“Within about a minute, we were 3-2 down. It couldn’t have gone any worse!” Scott laughs. “But that was just a great experience to finally get my debut. I was absolutely blowing, mind. And I was on free-kicks and corners, which was a bit surreal as well. I remember there being a free-kick on the edge of the box and all the lads said, ‘Go for it.’ They had that belief in me.”
At the time, COVID restrictions meant his family were unable to attend but that didn’t stop Noel from giving out some fatherly advice over the phone.
“My dad actually rang me straight away, probably telling me things I should have done better! I was just so happy to get on. It felt like a long time coming, even though it was probably only a couple of months. I think at that age, I was just grateful to be in and around the first team, let alone make my debut.”
Scott pauses for a second before looking around to the corner of his room. “It was a special, special moment for me. I’ve still got the shirt in a frame just here. I’ll remember that day for the rest of my life.”
After appearing in a further two games before the end of his debut season, including a start against soon-to-be promoted Brentford, the versatile Scott would become a first-team regular at Ashton Gate throughout the 2021/22 campaign, making 39 appearances in all competitions.
He started games at right-back, in defensive midfield and even as a second striker but his main asset was linking play and creating chances in the final third. Soon, he would flourish in a more attacking role.
“I was playing wing-back quite a lot last season and for me, that was just a whole new experience. I’ve never played so defensive in my life and to do that in the Championship at 18 was tough at times but I was just happy and grateful to be playing every week.
“This season, I was given the freedom to play and that’s when you’re going to get the best out of me.”
The 19-year-old says he has loved every single minute of the most recent campaign. In fact, Scott followed in the footsteps of Jude Bellingham, Ollie Watkins and Michael Olise last month, when he was named the Championship Young Player of the Year after an exceptional year.
Scott puts his form down to a number of things, including that trust from his teammates.
“Recently when I’ve been playing as a No.10 the more senior players have just said to me, ‘Just go and do what you want. We’re going to be here to mop it up.’ They don’t care if I try to beat three players and lose the ball because they know that when it does come off, and there’s a goal there for someone, or creating a chance, it’s worth it,” he says.
“To be given that freedom to enjoy my football has been huge for me this year. I think I’ve done decent. I would have liked to have scored more goals and that’s something I want to take into next season.”
As a result of his displays in the Championship and beyond, there has been a huge amount of interest from a host of top clubs. Back in March, City boss Nigel Pearson insisted only a bid over £25 million would be enough to entice him away from the Robins – which would be a club-record transfer by some distance.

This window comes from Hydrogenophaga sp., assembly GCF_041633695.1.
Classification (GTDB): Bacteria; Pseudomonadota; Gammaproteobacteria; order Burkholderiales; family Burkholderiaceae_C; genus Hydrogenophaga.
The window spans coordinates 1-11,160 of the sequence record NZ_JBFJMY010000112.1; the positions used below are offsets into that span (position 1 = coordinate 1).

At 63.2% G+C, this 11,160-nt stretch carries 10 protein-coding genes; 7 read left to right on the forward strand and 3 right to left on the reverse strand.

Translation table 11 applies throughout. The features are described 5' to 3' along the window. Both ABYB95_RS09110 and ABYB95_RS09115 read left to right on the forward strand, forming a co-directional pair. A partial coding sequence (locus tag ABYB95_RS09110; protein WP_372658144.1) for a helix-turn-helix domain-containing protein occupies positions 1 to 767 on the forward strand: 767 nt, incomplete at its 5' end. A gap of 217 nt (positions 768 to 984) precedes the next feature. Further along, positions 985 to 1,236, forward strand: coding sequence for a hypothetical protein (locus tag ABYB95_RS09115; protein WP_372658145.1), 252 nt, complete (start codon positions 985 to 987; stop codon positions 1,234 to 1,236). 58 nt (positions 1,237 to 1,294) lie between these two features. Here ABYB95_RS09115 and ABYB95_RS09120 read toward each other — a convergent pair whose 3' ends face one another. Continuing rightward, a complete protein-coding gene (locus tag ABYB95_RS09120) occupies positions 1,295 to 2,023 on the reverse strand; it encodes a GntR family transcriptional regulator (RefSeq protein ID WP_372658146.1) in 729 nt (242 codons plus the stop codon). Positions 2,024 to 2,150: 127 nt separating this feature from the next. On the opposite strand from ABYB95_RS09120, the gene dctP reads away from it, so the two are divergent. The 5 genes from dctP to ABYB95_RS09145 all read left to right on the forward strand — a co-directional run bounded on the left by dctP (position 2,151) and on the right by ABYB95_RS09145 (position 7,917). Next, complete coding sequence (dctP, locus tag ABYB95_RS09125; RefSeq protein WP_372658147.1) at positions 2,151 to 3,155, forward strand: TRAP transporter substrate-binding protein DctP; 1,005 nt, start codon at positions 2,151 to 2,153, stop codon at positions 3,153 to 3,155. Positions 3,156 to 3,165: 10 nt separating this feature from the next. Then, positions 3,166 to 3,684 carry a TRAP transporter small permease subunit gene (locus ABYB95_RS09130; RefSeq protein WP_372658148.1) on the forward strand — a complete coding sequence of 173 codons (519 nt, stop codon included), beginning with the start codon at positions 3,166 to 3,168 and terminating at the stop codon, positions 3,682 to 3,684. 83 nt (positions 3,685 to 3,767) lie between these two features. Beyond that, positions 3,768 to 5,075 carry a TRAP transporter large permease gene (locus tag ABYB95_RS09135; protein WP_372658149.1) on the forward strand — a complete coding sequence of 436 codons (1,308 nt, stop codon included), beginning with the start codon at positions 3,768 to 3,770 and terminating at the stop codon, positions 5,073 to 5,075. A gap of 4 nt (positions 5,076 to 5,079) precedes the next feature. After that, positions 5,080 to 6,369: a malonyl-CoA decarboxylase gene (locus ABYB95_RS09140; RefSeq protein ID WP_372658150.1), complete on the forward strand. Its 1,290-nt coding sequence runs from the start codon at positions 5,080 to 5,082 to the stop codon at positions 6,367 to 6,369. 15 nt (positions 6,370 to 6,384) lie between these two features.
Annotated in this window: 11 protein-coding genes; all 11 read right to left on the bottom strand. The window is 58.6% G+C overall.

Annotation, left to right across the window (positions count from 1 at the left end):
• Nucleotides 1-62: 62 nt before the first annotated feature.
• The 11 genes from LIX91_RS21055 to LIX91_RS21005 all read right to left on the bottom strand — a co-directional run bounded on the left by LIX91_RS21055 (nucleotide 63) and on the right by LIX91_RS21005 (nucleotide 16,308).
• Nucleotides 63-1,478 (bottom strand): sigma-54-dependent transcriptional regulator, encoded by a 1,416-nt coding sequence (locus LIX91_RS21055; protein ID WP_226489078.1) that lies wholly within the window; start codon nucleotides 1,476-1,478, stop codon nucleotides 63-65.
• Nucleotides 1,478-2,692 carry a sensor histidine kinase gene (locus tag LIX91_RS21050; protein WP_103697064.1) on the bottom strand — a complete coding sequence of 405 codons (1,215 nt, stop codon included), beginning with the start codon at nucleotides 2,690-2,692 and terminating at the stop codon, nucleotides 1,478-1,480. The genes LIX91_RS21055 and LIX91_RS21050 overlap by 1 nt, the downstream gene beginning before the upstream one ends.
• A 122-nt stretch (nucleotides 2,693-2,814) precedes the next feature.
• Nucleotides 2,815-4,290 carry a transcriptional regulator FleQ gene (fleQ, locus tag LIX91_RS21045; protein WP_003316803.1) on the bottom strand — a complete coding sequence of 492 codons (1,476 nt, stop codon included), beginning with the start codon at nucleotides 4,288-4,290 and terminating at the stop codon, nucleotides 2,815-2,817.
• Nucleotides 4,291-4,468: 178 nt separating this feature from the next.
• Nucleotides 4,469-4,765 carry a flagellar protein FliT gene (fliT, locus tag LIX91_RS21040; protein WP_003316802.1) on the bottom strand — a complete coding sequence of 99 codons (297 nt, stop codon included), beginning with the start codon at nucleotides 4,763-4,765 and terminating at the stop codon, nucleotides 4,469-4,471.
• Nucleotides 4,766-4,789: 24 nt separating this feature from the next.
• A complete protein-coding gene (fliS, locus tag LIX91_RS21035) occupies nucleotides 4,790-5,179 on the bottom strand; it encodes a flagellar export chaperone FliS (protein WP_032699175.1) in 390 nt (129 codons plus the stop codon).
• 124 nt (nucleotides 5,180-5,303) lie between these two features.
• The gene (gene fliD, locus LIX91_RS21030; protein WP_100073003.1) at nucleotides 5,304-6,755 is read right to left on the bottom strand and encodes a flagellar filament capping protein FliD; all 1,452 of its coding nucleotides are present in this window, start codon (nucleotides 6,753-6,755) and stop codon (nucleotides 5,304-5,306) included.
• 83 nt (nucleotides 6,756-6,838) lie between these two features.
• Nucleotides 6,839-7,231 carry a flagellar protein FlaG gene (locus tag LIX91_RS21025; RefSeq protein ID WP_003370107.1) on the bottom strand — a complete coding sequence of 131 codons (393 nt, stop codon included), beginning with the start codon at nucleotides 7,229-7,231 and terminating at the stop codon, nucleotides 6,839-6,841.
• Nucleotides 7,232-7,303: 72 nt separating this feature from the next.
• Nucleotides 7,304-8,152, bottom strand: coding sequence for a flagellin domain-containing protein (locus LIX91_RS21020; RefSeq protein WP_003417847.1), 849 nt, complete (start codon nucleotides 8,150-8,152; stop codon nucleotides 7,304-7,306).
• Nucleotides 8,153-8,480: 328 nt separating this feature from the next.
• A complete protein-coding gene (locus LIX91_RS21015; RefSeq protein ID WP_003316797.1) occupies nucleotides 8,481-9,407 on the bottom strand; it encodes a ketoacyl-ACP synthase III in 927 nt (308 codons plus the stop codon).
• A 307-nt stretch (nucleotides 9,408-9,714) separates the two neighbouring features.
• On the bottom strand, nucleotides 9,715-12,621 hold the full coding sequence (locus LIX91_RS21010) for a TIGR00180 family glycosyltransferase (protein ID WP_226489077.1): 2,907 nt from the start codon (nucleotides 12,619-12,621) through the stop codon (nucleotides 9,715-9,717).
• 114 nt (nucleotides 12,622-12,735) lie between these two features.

Scott, however, is keeping his feet firmly on the ground.
“Yeah, it’s a good feeling,” he says after being asked about the transfer interest. “I think there are Premier League clubs interested. Obviously that’s a nice feeling to have but for me, I just ignore it as much as possible. I won’t read anything on Twitter and I’ve let family members know to not read anything you see because half the time, it’s not true.
“People can get ahead of themselves, especially my friends. For me, it’s just about focusing on my football — then we’ll see what happens after that. I don’t want to put a specific time on when these things will play out. Of course I’d like to play at the highest level one day.”
Back in February, Scott was introduced to a level he’d never experienced before, when Manchester City sealed their place in the FA Cup quarter-final with a hard-fought 3-0 win over Bristol City. It was, in his own words, the toughest game he’s ever played in.
He recalls Kevin De Bruyne being at a different level to the rest. “Rico Lewis and Kalvin Phillips played in midfield as well and I was just on the swivel the whole time. I couldn’t get near them,” he grins. “Thankfully, I got a few touches on the ball — a lot more in the first half compared to the second.”
Scott is doing himself an injustice. The teenager was a serious threat in spells against the newly-crowned Premier League champions; so much so that Jack Grealish described him as a “top top talent” after the full-time whistle – a compliment that meant so much after years of appreciating his game from afar.
“I managed to speak to him [Grealish] a little bit after the game,” he says. “I’m always asking Andreas Weimann, who played with him at Aston Villa, about what he was like at my age, so when they were chatting about their Villa days in the tunnel at full-time, I was a little bit starstruck.”
Scott laughs when he tells the tale of his Bristol City teammate who tried to nail Grealish once and they came out with a dead leg. “Those legs are just so strong,” he laughs.
Kalvin Phillips also complimented his performance on the night. “He came up to me and said, ‘Keep doing what you’re doing, you’re flying’. When players like that take that little bit of time to give you advice and say things to you. It goes a long way. I was really grateful to him for that.”
Half an hour after the full-time whistle and a ‘full circle’ moment happened for Scott, when Pep Guardiola mentioned his name during a post-match interview. Growing up, he would often watch Guardiola’s Barcelona team dominate European football from the living room of his grandparents’ house in Guernsey.
Now, one of the greatest managers of all time was describing that person as ‘an unbelievable player’.
“It was one of those moments that you almost have to brush off and act like you’re not bothered but really, you’re absolutely buzzing about it inside,” he smiles. “If you said to me three years ago that Pep Guardiola was one day going to praise you like that, I’d have just looked at you and laughed.”